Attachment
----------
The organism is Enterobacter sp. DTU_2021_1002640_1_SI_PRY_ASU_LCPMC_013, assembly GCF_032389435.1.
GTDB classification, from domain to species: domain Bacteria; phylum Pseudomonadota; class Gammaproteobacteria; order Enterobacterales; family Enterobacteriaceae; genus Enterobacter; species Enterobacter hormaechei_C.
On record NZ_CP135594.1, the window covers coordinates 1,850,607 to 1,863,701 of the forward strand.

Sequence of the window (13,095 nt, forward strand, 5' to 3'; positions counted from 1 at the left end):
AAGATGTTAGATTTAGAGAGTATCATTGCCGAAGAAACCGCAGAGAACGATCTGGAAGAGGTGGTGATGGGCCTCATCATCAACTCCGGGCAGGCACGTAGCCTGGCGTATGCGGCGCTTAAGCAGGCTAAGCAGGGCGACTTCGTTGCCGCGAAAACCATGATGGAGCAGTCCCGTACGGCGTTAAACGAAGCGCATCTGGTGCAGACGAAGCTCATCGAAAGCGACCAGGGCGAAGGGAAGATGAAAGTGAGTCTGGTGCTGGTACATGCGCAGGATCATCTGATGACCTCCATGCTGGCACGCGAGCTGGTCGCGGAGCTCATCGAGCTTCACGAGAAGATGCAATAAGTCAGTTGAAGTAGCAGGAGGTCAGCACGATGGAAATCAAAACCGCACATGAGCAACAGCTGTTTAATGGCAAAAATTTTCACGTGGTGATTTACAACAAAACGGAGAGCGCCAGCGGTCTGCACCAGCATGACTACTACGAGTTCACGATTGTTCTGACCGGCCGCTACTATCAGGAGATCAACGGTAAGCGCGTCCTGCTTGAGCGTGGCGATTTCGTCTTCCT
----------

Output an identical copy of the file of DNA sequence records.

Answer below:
The organism is Enterobacter sp. DTU_2021_1002640_1_SI_PRY_ASU_LCPMC_013, assembly GCF_032389435.1.
GTDB classification, from domain to species: domain Bacteria; phylum Pseudomonadota; class Gammaproteobacteria; order Enterobacterales; family Enterobacteriaceae; genus Enterobacter; species Enterobacter hormaechei_C.
On record NZ_CP135594.1, the window covers coordinates 1,850,607 to 1,863,701 of the forward strand.

Sequence of the window (13,095 nt, forward strand, 5' to 3'; positions counted from 1 at the left end):
AAGATGTTAGATTTAGAGAGTATCATTGCCGAAGAAACCGCAGAGAACGATCTGGAAGAGGTGGTGATGGGCCTCATCATCAACTCCGGGCAGGCACGTAGCCTGGCGTATGCGGCGCTTAAGCAGGCTAAGCAGGGCGACTTCGTTGCCGCGAAAACCATGATGGAGCAGTCCCGTACGGCGTTAAACGAAGCGCATCTGGTGCAGACGAAGCTCATCGAAAGCGACCAGGGCGAAGGGAAGATGAAAGTGAGTCTGGTGCTGGTACATGCGCAGGATCATCTGATGACCTCCATGCTGGCACGCGAGCTGGTCGCGGAGCTCATCGAGCTTCACGAGAAGATGCAATAAGTCAGTTGAAGTAGCAGGAGGTCAGCACGATGGAAATCAAAACCGCACATGAGCAACAGCTGTTTAATGGCAAAAATTTTCACGTGGTGATTTACAACAAAACGGAGAGCGCCAGCGGTCTGCACCAGCATGACTACTACGAGTTCACGATTGTTCTGACCGGCCGCTACTATCAGGAGATCAACGGTAAGCGCGTCCTGCTTGAGCGTGGCGATTTCGTCTTCCT